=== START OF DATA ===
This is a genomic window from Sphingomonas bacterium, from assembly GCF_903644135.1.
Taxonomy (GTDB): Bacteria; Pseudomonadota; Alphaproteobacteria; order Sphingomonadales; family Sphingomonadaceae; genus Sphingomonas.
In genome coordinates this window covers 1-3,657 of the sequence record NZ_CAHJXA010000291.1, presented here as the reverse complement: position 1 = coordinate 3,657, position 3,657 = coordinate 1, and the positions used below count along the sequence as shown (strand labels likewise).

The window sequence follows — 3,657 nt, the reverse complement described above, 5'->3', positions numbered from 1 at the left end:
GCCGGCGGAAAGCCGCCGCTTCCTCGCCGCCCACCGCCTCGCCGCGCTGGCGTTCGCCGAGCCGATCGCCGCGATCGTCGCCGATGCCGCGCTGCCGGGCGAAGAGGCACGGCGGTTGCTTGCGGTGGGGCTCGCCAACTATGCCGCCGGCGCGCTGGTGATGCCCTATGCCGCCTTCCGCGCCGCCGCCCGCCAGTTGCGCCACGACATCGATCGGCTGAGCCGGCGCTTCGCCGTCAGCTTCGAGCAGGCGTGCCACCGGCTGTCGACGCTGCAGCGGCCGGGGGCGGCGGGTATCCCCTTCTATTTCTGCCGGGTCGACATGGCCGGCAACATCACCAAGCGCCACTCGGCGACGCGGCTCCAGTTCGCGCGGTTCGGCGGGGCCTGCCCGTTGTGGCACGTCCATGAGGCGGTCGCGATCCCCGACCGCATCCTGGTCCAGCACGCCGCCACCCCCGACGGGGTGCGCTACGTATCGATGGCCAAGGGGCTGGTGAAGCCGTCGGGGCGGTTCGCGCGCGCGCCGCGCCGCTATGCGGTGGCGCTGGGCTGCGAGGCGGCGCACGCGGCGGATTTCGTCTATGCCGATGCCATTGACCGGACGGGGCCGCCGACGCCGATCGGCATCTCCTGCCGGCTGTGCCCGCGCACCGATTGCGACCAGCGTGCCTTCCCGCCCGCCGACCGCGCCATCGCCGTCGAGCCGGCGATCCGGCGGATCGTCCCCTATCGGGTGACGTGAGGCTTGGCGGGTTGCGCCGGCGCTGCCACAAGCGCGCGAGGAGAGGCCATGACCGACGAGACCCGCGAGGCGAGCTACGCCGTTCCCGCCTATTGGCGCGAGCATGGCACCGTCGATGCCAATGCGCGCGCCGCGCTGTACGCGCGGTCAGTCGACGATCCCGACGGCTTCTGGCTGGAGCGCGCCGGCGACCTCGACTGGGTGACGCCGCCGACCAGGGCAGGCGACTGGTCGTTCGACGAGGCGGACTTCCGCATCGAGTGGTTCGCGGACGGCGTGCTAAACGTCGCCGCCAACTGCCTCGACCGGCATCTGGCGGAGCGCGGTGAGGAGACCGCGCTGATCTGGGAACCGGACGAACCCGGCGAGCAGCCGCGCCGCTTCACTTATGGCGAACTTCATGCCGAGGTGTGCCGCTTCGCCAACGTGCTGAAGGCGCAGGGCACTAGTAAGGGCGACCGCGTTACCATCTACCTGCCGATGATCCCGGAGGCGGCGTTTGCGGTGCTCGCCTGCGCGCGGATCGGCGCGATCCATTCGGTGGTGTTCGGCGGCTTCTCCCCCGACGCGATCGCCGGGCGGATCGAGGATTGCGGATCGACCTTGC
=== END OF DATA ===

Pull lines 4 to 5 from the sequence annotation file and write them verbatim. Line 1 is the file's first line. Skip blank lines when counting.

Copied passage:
The window sequence follows — 3,657 nt, the reverse complement described above, 5'->3', positions numbered from 1 at the left end:
GCCGGCGGAAAGCCGCCGCTTCCTCGCCGCCCACCGCCTCGCCGCGCTGGCGTTCGCCGAGCCGATCGCCGCGATCGTCGCCGATGCCGCGCTGCCGGGCGAAGAGGCACGGCGGTTGCTTGCGGTGGGGCTCGCCAACTATGCCGCCGGCGCGCTGGTGATGCCCTATGCCGCCTTCCGCGCCGCCGCCCGCCAGTTGCGCCACGACATCGATCGGCTGAGCCGGCGCTTCGCCGTCAGCTTCGAGCAGGCGTGCCACCGGCTGTCGACGCTGCAGCGGCCGGGGGCGGCGGGTATCCCCTTCTATTTCTGCCGGGTCGACATGGCCGGCAACATCACCAAGCGCCACTCGGCGACGCGGCTCCAGTTCGCGCGGTTCGGCGGGGCCTGCCCGTTGTGGCACGTCCATGAGGCGGTCGCGATCCCCGACCGCATCCTGGTCCAGCACGCCGCCACCCCCGACGGGGTGCGCTACGTATCGATGGCCAAGGGGCTGGTGAAGCCGTCGGGGCGGTTCGCGCGCGCGCCGCGCCGCTATGCGGTGGCGCTGGGCTGCGAGGCGGCGCACGCGGCGGATTTCGTCTATGCCGATGCCATTGACCGGACGGGGCCGCCGACGCCGATCGGCATCTCCTGCCGGCTGTGCCCGCGCACCGATTGCGACCAGCGTGCCTTCCCGCCCGCCGACCGCGCCATCGCCGTCGAGCCGGCGATCCGGCGGATCGTCCCCTATCGGGTGACGTGAGGCTTGGCGGGTTGCGCCGGCGCTGCCACAAGCGCGCGAGGAGAGGCCATGACCGACGAGACCCGCGAGGCGAGCTACGCCGTTCCCGCCTATTGGCGCGAGCATGGCACCGTCGATGCCAATGCGCGCGCCGCGCTGTACGCGCGGTCAGTCGACGATCCCGACGGCTTCTGGCTGGAGCGCGCCGGCGACCTCGACTGGGTGACGCCGCCGACCAGGGCAGGCGACTGGTCGTTCGACGAGGCGGACTTCCGCATCGAGTGGTTCGCGGACGGCGTGCTAAACGTCGCCGCCAACTGCCTCGACCGGCATCTGGCGGAGCGCGGTGAGGAGACCGCGCTGATCTGGGAACCGGACGAACCCGGCGAGCAGCCGCGCCGCTTCACTTATGGCGAACTTCATGCCGAGGTGTGCCGCTTCGCCAACGTGCTGAAGGCGCAGGGCACTAGTAAGGGCGACCGCGTTACCATCTACCTGCCGATGATCCCGGAGGCGGCGTTTGCGGTGCTCGCCTGCGCGCGGATCGGCGCGATCCATTCGGTGGTGTTCGGCGGCTTCTCCCCCGACGCGATCGCCGGGCGGATCGAGGATTGCGGATCGACCTTGC